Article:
Queens community leaders hold rally in support of Amazon HQ in Long Island City

NEW YORK (WABC) -- Community organizations in Queens held a rally and press conference in support of Amazon's proposed headquarters in Long Island City.

The event comes after reports that the company is reconsidering the decision due to local opposition.

Community leaders stressed what they called a historic opportunity for region, with an influx of at least 25,000 jobs.

The president of the Queensbridge Houses Tenant Association and other activists and leaders of city-run housing made it clear that they too have concerns, but they are frustrated at what they call outsiders coming into the borough and misinforming residents about the Amazon deal.

They claimed there is false information being spread, and they want to assure folks they are at the table and getting all the facts.

"I want to make sure that the people that I represent, that they understand when they say yay and nay, that they have information for one thing as to the directions that Amazon is going to go in," Astoria Houses Tenant Association President Claudia Coger said. "And how it's going to prosper the quality of life of the people that live in public housing."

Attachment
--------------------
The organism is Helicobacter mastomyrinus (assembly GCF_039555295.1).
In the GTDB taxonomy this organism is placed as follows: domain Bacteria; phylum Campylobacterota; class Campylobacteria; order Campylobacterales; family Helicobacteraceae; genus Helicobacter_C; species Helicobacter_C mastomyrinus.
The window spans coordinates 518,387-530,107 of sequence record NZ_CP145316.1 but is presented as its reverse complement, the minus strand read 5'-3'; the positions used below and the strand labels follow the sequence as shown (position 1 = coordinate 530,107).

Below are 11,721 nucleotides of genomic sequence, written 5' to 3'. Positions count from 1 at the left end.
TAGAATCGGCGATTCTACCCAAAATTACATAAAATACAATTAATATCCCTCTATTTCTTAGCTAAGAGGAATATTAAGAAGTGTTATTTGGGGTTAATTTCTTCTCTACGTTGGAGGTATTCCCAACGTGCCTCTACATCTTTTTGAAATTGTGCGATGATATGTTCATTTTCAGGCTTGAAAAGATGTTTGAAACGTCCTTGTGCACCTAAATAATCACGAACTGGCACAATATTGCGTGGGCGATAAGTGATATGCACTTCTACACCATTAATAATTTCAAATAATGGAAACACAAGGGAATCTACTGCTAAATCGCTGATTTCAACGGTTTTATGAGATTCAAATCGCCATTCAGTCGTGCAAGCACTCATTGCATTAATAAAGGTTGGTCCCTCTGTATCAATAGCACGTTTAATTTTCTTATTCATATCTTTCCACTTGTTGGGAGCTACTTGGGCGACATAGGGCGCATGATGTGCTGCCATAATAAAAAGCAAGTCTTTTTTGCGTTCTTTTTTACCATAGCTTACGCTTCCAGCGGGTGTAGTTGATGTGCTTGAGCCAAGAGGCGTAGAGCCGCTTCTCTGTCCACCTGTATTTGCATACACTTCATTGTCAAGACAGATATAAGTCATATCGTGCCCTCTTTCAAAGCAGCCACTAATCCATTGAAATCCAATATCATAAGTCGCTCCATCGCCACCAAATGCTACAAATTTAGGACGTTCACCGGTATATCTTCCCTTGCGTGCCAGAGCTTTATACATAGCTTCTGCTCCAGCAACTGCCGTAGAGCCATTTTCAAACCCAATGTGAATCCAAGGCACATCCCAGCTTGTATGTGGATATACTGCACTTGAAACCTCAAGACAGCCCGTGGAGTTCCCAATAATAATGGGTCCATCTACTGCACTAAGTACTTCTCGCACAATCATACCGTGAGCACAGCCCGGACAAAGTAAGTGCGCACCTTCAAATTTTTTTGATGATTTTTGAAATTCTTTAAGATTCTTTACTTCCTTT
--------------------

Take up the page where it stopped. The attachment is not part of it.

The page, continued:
They say negative rallies have obscured the tremendous benefits local residents would receive in increased social mobility and the revitalization of neighborhood economies.

Meanwhile, in Albany, New York City Mayor Bill de Blasio said it was "mission critical" for the city to land one of Amazon's second headquarters and the tens of thousands of jobs the company promises to create.

The Democrat told lawmakers during Monday's state budget hearing on local government funding that the type of high-paying jobs the Amazon deal could bring to Queens are the kind the city needs to expand its technology sector.

The deal de Blasio and Democratic Gov. Andrew Cuomo brokered last year to bring Amazon to the Long Island City neighborhood faces opposition in the New York City Council and the state Senate.

Critics say the state and city didn't need to offer some $2.8 billion in tax incentives and subsidies to lure one of the world's richest companies.

Amazon neither confirmed nor denied the report that it is reconsidering, but the company issued the following statement:

"We're focused on engaging with our new neighbors - small business owners, educators, and community leaders. Whether it's building a pipeline of local jobs through workforce training or funding computer science classes for thousands of New York City students, we are working hard to demonstrate what kind of neighbor we will be."

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